II. Class Certification

 Plaintiffs have moved for certification of a class of all persons who purchased First Alert common stock from October 12, 1994 through November 10, 1994, inclusive, and suffered damages because of their purchase. Rule 23 of the Federal Rules of Civil Procedure establish a two-step analysis to determine if a class action is proper. The court first determines whether the proposed class meets the four preliminary requirement of Rule 23(a):

 
(1) the class is so numerous that joinder of all members is impracticable, (2) there are questions of law or fact common to the class, (3) the claims or defenses of the representative parties are typical of the claims or defenses of the class, and (4) the representative parties will fairly and adequately protect the interests of the class.

 Fed. R. Civ. P. 23(a). If these preliminary requirements are satisfied, the court must then decide if the putative class qualifies under one of the three subsections of Rule 23(b). In the instant case, plaintiffs argue that certification is proper under Rule 23(b)(3) because "questions of law or fact common to the members of the class predominate over any questions affecting individual members, and [] a class action is superior to other available methods for the fair and efficient adjudication of the controversy." *fn1"

 In evaluating a motion for class certification, the allegations made in support of certification are taken as true, and we do not examine the merits of the case. Eisen v. Carlisle & Jacquelin, 417 U.S. 156, 177-78, 40 L. Ed. 2d 732, 94 S. Ct. 2140 (1974); In re Bally Mfg. Sec. Corp. Litig., 141 F.R.D. 262, 267 (N.D. Ill. 1992), aff'd, Arazie v. Mullane, 2 F.3d 1456 (7th Cir. 1993). The burden of showing that the class certification requirements have been met rests with the party seeking certification, in this case the plaintiffs. General Tel. Co. of Southwest v. Falcon, 457 U.S. 147, 161, 72 L. Ed. 2d 740, 102 S. Ct. 2364 (1982); Retired Chicago Police Ass'n v. City of Chicago, 7 F.3d 584, 596 (7th Cir. 1993). In general, "securities fraud cases are uniquely suited to class action treatment since the claims of individual investors are often too small to merit separate law suits. The class action is thus a useful device in which to litigate similar claims as well as an efficient deterrent against corporate wrongdoing." Ridings v. Canadian Imperial Bank of Commerce Trust Co. (Bahamas), Ltd., 94 F.R.D. 147, 150 (N.D. Ill. 1982).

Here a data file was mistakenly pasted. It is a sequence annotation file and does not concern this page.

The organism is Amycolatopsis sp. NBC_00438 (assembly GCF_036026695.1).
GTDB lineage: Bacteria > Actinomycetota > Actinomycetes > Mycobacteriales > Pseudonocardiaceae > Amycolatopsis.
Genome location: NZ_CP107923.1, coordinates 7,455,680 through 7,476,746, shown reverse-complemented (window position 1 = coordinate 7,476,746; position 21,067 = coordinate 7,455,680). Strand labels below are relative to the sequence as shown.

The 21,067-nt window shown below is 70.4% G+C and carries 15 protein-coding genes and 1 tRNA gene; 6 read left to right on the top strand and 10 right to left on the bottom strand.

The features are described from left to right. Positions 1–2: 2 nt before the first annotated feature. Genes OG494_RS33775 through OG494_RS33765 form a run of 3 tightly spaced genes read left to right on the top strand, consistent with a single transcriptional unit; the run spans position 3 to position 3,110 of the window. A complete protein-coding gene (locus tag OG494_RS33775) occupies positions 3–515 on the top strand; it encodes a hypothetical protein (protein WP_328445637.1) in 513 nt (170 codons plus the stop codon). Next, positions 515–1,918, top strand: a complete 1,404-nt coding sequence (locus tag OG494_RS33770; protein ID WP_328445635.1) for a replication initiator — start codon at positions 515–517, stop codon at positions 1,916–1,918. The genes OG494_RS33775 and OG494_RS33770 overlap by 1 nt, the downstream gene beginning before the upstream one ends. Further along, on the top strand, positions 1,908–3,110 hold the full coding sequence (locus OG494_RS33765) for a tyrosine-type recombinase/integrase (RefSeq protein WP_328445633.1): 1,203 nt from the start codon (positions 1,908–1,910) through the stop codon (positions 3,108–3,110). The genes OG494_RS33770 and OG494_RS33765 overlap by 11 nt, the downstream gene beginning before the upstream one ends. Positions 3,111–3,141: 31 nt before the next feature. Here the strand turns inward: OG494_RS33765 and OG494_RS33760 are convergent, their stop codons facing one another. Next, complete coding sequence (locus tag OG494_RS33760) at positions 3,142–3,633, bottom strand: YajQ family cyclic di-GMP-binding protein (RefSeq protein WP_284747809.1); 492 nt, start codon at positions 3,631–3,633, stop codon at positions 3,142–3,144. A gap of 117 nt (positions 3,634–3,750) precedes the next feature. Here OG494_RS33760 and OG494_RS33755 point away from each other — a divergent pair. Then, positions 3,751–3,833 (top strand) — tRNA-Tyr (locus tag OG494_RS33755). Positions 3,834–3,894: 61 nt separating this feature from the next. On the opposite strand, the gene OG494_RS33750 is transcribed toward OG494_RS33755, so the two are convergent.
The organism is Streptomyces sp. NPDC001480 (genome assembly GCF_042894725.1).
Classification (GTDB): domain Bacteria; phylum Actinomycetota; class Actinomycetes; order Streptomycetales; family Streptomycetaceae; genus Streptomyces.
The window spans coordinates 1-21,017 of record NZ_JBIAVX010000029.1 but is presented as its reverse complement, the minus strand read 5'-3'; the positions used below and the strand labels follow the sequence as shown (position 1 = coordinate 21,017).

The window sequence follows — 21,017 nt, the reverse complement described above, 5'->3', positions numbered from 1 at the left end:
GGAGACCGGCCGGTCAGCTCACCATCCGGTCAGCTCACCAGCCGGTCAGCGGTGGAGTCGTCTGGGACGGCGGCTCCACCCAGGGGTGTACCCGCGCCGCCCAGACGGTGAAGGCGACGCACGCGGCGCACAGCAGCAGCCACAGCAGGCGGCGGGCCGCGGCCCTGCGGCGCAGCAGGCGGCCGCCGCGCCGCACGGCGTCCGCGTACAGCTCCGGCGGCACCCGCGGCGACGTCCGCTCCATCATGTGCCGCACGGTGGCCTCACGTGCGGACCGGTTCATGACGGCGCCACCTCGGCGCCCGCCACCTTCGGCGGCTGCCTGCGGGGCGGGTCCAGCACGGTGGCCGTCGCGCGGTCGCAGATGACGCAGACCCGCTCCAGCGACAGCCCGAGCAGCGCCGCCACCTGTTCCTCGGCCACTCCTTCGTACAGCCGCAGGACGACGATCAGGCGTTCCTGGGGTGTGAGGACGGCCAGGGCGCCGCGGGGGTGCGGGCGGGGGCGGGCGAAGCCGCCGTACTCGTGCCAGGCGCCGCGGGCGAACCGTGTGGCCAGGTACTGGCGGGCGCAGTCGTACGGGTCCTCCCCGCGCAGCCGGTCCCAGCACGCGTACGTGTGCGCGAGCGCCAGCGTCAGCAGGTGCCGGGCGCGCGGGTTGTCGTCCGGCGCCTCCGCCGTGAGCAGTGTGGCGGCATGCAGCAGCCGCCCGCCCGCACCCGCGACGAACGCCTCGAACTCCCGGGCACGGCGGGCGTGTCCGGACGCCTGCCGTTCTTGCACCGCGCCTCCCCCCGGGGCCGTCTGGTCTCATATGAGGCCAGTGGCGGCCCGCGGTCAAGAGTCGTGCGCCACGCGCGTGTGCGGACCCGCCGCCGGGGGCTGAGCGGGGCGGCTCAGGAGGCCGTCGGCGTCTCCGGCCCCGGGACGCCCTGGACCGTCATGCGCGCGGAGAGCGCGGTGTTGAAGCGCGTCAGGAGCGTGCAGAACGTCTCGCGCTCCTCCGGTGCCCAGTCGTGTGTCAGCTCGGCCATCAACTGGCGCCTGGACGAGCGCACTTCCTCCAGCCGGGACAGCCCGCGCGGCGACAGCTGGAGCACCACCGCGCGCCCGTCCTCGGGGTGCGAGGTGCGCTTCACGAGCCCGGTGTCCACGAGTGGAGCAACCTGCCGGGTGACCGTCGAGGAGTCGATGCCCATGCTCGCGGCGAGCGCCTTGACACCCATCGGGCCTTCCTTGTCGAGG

Defendants do not contest the numerosity of the proposed class. Excluding shares owned by the defendants, First Alert had more than four million shares of common stock outstanding at the time of the alleged misstatements, which were publicly listed and traded on the NASDAQ system. Although it is not known exactly how many persons would fall into the class, we are driven by common sense to conclude that the class "is so ...